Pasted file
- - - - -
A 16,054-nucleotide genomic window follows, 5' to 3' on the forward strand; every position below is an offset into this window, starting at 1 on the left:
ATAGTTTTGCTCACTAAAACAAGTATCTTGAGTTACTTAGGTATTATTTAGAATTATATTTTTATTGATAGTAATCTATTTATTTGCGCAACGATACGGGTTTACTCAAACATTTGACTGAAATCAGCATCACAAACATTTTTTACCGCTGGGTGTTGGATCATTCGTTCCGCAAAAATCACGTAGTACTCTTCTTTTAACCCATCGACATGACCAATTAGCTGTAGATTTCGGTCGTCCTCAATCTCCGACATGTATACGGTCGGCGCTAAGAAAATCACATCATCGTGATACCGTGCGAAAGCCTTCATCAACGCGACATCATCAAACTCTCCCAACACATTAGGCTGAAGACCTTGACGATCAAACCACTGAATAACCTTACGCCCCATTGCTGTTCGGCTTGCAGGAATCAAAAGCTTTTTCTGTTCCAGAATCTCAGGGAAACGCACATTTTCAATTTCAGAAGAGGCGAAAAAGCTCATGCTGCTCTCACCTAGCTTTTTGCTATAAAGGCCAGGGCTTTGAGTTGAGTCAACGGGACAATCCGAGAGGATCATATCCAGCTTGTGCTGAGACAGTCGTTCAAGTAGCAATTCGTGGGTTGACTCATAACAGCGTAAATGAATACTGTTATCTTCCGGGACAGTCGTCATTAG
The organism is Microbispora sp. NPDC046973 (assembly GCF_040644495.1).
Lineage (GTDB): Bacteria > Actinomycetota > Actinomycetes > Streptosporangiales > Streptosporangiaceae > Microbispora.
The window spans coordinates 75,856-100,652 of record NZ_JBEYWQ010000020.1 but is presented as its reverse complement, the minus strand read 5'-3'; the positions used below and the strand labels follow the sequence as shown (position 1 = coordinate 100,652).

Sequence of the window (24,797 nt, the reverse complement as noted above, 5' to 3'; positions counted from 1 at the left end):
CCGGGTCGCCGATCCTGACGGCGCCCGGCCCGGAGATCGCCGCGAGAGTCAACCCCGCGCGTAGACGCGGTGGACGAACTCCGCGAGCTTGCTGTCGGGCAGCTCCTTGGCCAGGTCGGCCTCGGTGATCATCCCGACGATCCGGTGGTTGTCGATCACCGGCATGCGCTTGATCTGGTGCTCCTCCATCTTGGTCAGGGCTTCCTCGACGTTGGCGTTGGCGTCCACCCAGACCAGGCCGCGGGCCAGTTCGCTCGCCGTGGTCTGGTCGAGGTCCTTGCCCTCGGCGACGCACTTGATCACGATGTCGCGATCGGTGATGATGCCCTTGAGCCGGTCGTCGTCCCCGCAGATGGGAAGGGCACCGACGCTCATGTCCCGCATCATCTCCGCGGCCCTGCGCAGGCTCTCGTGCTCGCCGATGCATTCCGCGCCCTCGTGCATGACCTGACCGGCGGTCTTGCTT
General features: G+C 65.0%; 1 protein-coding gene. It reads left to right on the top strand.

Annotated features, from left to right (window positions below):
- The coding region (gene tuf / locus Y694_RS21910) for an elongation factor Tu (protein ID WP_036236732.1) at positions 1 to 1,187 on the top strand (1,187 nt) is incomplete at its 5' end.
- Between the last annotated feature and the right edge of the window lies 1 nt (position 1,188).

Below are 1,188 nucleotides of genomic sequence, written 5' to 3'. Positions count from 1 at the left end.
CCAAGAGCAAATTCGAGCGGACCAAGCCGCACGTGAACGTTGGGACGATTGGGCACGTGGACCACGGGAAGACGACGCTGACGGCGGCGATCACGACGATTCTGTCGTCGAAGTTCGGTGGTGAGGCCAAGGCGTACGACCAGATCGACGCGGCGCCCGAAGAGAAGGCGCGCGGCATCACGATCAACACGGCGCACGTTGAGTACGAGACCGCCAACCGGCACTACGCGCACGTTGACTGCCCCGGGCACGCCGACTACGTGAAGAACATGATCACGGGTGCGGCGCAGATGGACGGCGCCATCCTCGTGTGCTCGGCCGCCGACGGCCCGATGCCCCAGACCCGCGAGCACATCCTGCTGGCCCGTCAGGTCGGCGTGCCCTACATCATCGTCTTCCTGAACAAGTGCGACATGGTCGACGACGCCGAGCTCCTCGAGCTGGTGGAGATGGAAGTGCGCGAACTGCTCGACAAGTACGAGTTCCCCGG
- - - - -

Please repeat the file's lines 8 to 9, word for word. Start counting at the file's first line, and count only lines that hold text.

General features: G+C 65.0%; 1 protein-coding gene. It reads left to right on the top strand.

Annotated features, from left to right (window positions below):